Your Toddler

Babies, Toddlers and Discipline

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In a previous article we looked at the results of a study on whether spanking your child creates more disobedience instead of controlling bad behavior.  According to the research in this particular study, spanking is not an effective form of discipline; in fact, it’s not discipline at all. It only creates more problems down the road.

So, what are some better alternatives to getting your child to behave? 

The first step is to understand what discipline is and how it works. Discipline is not punishment.

Punishment, defined by the Merriam-Webster dictionary is: suffering, pain or loss that serves as retribution or a severe, rough or disastrous treatment.

That’s not the goal of loving parents who are trying to stop a child’s unacceptable behavior.

Discipline, on the other hand, is about teaching. It helps a child learn what is expected and to gradually learn how to control their behavior.  Children learn best when they feel safe and secure and their “good behavior” is encouraged.  The key is to have a good relationship with your child as well as clear and realistic expectations.

There is no one discipline tool that fits all, but there are some guidelines for different age groups. As children mature, techniques need to change to fit your child’s mental and physical growth.

Ages 0-1 years of age (Infants):

Infants should never be disciplined. They are not capable of understanding the meaning of words or able to remember what you’ve asked of them. You’d think that this would be obvious, and to most parents or caregivers it is. But there are some people who don’t get it and not only try to discipline their baby, but get angry when the infant doesn’t do what they want.  Babies are not little adults who have an agenda. They are merely babies and depend entirely on their parents or caregivers for survival.

Loving touches and gentle words are just as important as food and clothing to these little ones.  They need to learn that their world is a safe and nurturing place and that they can trust those around them.  A baby never does anything to deliberately annoy someone. They simply aren’t capable of that kind of manipulation.

Ages 1-3 (Toddlers)

These are the ages when children first sample the world around them through mobility and touch. They are curious, excited and easily frustrated. They learn through touching and moving and oftentimes creating a mess. They get frustrated because they don’t have the skills to accomplish everything they want.  The word “no” can become a part of their limited vocabulary.

Discipline at this age is about setting a few simple boundaries and helping them learn new skills with patience and praise.

Avoid battles, particularly with eating and toilet training. It’s not a war between you and your toddler. Making a mess is normal. This age group demands a lot of attention and patience. Re-directing and praise works better than a constant stream of you saying “no, no, no.” The word no loses its power when repeated constantly.

Toddler-proof your home: The best way to help a toddler stay out of a dangerous situation, or not grab something you don’t want them to have, is to toddler-proof your home. Cover electrical outlets with plastic snap-ons. Move breakable objects to a higher place in the house. Make sure coffee tables don’t have sharp corners.  Secure your TV to the wall and make sure that bookcases are secured. Anything they climb on or pull over needs to be anchored. Make sure that drawers and cabinets cannot be accessed. Put in place kid-safe products designed to block access to these areas.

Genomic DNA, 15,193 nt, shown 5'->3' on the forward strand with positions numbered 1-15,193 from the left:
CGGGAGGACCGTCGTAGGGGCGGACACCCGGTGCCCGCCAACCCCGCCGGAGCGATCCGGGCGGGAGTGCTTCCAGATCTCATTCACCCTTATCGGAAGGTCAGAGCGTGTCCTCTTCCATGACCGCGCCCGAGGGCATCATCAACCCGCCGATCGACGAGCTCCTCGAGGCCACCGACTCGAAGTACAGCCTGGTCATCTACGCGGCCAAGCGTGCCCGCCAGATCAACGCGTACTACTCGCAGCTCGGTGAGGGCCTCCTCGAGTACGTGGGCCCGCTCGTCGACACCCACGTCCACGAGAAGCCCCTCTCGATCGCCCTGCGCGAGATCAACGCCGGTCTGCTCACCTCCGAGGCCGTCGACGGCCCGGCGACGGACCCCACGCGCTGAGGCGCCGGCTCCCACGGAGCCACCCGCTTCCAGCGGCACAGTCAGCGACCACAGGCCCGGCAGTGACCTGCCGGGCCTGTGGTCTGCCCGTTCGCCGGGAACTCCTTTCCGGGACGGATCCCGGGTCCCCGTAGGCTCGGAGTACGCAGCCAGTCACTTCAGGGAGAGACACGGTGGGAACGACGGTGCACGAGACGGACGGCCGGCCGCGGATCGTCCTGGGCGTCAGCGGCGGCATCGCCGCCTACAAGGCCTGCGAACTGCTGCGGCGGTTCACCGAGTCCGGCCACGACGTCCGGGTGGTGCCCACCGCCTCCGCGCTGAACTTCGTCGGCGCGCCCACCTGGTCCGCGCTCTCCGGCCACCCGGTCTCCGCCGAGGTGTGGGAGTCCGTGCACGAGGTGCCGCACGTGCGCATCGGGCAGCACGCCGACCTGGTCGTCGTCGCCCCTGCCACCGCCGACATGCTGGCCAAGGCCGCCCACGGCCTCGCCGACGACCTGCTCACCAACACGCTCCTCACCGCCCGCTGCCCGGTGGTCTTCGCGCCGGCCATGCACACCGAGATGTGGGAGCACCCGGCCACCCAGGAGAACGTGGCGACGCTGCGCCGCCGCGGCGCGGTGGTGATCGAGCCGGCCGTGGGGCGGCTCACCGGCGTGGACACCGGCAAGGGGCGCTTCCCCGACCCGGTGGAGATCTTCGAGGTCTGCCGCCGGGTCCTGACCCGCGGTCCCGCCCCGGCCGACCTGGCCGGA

Toddlerhood is a challenging time, no doubt about it.  They have little self-control and are not rational thinkers. They want to be independent and discover things for themselves but don’t have the communication skills and forethought needed to do so safely so it’s up to you, the parent, to help keep them safe.

Routines, order and consistency: Routines, order and consistency are very important to helping this age feel that the world around them is a safe place. This means regular nap times, meal times and bed times as well as free time to play and explore.  

Since they are just beginning to experience a little independence, toddlers need to know what you expect of them. Terms have to be simple; consequences quick. If your child bites or hits or grabs the cat by the tail, you respond quickly with the appropriate words. “ Do not bite”, “Do not hit,”  “ Do not pull the kitty’s tail”.  Say it every time it happens, and redirect your child to an activity that you can praise. Be consistent in the idea that there are certain actions that are not acceptable and others that are not only acceptable, but also more interesting.

Avoid stressful situations. You’ve spent enough time with your child to know that there are situations that often trigger bad behavior. The most common ones are hunger, sleepiness, and quick changes of venue. Avoid these potential meltdown scenarios with a little advance planning. An example would be that you wouldn’t take your toddler to the grocery store when you know they haven’t had a nap or are hungry. You can pretty well predict how that is going to go.

If you’re taking your child out, keep excursions short unless it’s to the park or playground. Even those trips should have a time limit that you know works well.